How to Plant Clues in Your Story

As writers we strive to write the best story we can. Constructing stories can be difficult and complicated at times, but we do it for our readers. They love nothing more than figuring out stuff for themselves.   They like to peel away the layers and look inside the real story. They like to follow clues and they like to guess ‘whodunnit’. Clues are a way of enriching the story and creating a more enjoyable, deeper reading experience. So, one question that writers often ask is: How do I plant clues in my narrative, and when? Clues are a way to keep your reader interested because they impart necessary information at key moments throughout the story. They help layer the story and they can be as obvious or as subtle as you want them to be. Some clues may even be hard to spot, and readers miss them first time around, but they’re there, just waiting to be discovered.   They are a way of helping the reader ‘connect the dots’. A clue can be anything – an object, something said i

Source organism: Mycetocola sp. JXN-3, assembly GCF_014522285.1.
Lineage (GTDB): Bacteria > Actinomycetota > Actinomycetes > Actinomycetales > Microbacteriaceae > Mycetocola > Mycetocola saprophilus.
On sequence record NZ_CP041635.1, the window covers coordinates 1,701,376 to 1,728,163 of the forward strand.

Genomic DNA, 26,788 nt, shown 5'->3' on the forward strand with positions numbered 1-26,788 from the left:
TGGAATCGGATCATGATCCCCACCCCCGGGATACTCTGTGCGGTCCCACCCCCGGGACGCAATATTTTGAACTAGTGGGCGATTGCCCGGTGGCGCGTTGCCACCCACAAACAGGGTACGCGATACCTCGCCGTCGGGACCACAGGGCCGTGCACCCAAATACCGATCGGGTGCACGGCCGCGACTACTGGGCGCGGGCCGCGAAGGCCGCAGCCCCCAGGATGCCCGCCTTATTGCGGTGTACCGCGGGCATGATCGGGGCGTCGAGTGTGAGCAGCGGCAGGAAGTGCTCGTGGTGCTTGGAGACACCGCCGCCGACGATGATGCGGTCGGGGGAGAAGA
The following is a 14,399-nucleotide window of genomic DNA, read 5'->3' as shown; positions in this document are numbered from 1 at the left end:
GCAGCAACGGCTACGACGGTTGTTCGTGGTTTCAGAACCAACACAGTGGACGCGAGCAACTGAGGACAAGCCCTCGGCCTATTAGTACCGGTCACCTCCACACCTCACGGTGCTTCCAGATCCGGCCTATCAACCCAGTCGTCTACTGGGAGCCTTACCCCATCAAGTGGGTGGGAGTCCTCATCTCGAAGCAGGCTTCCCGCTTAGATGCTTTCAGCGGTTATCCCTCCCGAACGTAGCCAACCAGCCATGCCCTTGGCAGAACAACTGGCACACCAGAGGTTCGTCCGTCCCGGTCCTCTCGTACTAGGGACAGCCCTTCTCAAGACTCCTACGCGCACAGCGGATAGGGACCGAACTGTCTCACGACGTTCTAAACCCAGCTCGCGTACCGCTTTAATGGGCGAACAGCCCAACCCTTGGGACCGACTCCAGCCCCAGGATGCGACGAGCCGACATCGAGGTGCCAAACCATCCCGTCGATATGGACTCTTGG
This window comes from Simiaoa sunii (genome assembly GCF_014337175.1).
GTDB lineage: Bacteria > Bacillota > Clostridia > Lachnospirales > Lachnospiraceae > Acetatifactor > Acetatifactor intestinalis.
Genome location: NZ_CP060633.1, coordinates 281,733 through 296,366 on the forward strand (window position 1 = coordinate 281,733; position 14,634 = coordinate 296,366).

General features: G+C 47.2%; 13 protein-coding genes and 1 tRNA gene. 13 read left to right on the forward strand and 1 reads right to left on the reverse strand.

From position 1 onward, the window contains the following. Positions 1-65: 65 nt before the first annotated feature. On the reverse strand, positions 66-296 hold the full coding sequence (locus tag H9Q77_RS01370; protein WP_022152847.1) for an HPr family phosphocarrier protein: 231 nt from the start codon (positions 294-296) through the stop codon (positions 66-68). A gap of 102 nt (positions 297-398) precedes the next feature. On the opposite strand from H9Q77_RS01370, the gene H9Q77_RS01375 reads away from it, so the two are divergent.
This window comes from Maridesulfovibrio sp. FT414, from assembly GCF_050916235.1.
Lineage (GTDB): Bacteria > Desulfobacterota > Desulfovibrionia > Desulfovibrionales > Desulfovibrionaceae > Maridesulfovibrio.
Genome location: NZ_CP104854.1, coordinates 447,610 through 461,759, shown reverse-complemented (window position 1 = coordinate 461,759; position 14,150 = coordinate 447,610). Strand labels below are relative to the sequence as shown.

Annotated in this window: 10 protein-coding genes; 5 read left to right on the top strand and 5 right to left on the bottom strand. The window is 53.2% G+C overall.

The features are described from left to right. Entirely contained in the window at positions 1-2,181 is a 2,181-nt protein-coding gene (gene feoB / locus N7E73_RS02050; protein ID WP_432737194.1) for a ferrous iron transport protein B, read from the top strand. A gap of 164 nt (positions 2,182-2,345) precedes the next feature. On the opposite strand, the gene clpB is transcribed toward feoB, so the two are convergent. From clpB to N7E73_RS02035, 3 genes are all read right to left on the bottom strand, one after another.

How to avoid Deus Ex Machina

To avoid Deus Ex Machina, (pronounced dayus ex mack-in-a), you first have to understand what it is and what it can do to a story.   And when you understand what it is, you can avoid the urge to use it. Deus Ex Machina literally means ‘God from the Machine’ and has its origins in classic Greek theatre. It’s a literary device that is as welcome as a large dose of adverbs, simply because it absolves the writer of any responsibility – it acts as the hand of God by swooping in to miraculously (and conveniently) save the day (and the story). Unsolvable problems convenient get solved, characters are miraculously saved from peril by unexpected and convenient means and things become contrived. Writers often resort to deus ex machina when they’ve run out of ideas and don’t know any way to progress, or they’ve got into a situation with their characters that would not be logical or believable, and they can’t readily resolve this. While this may be convenient for the writer, the reality